The town of Cochise sprung up out of the lush grasslands of the Sulfer Springs Valley as the Southern Pacific Railroad and Arizona Eastern Railroad joined together at this point. A railroad telegraph operator named John J. Rath from Benson Arizona recognized the need for a place the railroad workers could stay and built a double adobe hotel across the dirt street from the railroad tracks. Rath was the first telgraph operator stationed in the area when the Southern Pacific Railroad came through in 1881. The community's history is wrapped around such milestones as the establishment of the railroad station in Cochise in 1887, the post office in 1886 and the Wells Fargo station in 1903. The exact date as to when J.J. Rath began construction is unclear. Most reports over the years claim it was built in 1882, while other suggest it may have been in the early 1890s.
The Hotel Rath opened with just beds and rooms, but the new addition, the kitchen, dining room and the cinder wall false front came along in the early 1890s. in 1881. The business was pleantyfull. Railroad workers who would stop at the Cochise Station to take on water and coal, the cowboys who would ship their cattle east, the miners who would deliver their ore for transport and the passengers who were either east or west bound on the railroad. The hotel quickly became a hub for the area and served as the Wells Fargo Express office, telegraph office, post office and hotel / restaurant.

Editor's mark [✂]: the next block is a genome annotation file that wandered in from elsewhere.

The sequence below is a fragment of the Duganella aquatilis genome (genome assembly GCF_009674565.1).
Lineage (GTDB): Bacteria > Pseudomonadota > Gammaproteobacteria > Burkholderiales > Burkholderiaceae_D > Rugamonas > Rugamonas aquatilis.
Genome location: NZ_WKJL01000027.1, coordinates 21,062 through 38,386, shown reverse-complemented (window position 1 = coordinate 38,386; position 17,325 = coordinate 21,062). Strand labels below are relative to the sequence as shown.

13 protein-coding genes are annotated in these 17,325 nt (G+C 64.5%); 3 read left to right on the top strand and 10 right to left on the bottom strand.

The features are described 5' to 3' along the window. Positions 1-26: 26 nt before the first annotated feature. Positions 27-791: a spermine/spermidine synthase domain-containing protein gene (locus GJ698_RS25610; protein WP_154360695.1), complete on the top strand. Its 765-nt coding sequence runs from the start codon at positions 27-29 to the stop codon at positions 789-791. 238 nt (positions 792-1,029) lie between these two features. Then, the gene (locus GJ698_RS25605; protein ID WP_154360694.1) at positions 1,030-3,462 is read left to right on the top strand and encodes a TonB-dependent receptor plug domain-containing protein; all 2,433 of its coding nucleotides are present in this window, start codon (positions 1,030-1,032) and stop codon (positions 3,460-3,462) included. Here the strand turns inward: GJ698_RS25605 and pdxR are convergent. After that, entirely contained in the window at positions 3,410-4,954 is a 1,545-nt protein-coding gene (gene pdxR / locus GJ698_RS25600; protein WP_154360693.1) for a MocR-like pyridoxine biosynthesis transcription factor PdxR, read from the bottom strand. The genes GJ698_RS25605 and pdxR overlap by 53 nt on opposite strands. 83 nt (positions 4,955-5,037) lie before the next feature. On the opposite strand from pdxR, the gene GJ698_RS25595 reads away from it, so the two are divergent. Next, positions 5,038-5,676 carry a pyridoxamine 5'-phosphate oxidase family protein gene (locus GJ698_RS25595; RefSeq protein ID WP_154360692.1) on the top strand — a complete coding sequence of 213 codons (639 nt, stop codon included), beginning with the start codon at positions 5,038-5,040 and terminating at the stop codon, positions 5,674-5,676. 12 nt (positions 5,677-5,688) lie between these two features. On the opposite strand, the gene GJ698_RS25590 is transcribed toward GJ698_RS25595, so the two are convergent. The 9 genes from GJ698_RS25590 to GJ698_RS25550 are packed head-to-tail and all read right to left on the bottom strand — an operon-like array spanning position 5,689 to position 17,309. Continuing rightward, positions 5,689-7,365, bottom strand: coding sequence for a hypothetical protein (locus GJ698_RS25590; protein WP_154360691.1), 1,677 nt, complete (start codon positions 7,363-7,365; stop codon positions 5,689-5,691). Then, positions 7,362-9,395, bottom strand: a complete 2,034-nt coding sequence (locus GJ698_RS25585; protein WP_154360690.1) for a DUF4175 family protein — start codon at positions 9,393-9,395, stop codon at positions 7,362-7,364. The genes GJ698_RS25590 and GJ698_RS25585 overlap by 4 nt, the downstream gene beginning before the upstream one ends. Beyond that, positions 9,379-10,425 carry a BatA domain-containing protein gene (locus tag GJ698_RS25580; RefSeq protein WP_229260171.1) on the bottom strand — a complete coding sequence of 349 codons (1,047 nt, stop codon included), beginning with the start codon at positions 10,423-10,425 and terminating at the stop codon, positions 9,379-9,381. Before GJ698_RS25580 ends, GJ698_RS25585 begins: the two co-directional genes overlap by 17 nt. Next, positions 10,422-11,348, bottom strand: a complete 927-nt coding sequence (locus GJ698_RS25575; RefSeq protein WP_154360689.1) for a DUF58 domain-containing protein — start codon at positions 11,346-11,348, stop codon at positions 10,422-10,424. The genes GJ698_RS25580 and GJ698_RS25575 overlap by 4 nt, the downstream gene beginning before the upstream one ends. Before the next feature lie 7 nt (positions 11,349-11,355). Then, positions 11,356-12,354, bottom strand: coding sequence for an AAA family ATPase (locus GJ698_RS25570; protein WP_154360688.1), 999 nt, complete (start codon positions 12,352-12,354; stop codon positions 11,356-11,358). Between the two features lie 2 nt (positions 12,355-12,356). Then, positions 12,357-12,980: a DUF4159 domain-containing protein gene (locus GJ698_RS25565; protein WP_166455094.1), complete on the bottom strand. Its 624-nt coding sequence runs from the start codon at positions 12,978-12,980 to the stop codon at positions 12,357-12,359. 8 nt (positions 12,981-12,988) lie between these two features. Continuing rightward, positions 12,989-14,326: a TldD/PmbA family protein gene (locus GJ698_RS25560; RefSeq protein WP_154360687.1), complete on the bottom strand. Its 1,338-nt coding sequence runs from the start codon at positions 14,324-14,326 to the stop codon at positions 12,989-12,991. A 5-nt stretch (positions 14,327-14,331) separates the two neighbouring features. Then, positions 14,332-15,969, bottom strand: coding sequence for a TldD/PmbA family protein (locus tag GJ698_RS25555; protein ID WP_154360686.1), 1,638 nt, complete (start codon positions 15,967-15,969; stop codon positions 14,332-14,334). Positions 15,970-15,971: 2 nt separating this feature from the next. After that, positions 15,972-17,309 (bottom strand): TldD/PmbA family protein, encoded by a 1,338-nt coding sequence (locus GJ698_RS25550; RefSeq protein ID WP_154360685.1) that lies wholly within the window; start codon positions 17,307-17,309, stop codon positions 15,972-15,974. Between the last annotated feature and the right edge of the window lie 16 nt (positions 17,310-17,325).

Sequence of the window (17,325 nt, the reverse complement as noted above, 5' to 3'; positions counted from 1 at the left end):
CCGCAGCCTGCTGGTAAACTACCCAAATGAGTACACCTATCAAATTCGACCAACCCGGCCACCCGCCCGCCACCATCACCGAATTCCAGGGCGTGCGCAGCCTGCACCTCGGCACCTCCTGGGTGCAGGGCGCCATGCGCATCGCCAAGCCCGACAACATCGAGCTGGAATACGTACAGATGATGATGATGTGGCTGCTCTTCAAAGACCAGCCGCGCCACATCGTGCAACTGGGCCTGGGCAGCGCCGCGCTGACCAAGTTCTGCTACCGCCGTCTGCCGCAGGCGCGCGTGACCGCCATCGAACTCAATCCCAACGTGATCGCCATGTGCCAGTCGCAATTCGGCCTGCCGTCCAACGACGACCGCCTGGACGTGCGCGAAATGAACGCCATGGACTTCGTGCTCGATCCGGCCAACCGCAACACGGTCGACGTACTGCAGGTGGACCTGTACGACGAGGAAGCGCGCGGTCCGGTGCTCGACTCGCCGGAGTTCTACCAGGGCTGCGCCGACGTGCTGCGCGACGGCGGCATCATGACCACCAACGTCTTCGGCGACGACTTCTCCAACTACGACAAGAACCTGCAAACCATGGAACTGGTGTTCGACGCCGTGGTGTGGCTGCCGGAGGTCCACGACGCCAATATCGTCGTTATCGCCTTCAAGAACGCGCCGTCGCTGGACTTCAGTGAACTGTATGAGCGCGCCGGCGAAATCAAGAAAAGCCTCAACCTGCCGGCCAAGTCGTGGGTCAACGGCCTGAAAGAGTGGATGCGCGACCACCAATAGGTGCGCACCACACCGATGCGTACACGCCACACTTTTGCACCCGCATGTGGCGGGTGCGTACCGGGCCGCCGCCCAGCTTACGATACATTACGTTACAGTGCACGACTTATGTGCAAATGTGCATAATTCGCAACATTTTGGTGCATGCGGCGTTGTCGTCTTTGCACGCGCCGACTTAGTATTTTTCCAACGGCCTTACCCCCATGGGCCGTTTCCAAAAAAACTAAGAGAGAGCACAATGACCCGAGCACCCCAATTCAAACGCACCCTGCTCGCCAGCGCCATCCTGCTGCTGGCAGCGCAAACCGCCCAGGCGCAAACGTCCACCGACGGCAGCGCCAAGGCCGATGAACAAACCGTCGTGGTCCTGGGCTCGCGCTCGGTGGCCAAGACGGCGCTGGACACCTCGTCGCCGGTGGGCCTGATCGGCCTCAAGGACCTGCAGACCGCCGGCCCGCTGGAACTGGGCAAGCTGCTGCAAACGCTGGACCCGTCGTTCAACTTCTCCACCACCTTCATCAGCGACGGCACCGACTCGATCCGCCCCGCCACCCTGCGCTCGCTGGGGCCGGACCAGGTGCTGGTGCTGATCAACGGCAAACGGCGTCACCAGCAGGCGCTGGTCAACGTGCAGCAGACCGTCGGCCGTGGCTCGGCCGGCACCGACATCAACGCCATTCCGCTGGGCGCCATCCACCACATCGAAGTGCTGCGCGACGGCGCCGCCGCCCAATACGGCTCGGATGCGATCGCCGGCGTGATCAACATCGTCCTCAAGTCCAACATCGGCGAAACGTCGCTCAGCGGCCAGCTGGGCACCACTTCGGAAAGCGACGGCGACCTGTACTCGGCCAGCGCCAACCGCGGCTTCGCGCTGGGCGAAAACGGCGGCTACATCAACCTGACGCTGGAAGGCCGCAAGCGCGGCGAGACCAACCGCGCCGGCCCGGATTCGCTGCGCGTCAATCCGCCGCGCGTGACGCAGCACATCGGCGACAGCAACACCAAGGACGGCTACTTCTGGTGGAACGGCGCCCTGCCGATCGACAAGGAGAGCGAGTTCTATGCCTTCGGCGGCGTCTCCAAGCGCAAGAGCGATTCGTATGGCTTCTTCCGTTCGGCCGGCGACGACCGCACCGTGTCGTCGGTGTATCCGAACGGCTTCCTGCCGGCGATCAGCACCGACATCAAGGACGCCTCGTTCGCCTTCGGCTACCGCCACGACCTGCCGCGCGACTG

The exciting story of the history of this ground will be reviewed for you in this web site. The hotel changed hands several times and was purchased by Liz Husband in 1958 and she operated it as the Cochise Hotel until her death in 2002. Now in 2014 the hotel has it's 6th owner. Phillip Gessert a local part time resident since 1972 with the other time working in the film business of California. He has now begun yet another chapter of this landmark and with the help and enthusiasm of Mrs. Husband's grandson Willie Adams, the grand old building is under renovation to bring it back to it's glory days.
Many of the words written in this website are taken directly from the stacks of old newspaper clippings loaned to us by Willie Adams. When possible a line in italics is written below a paragraph that was mostly taken directly from the news article.
The Publication, The Date, by the Author.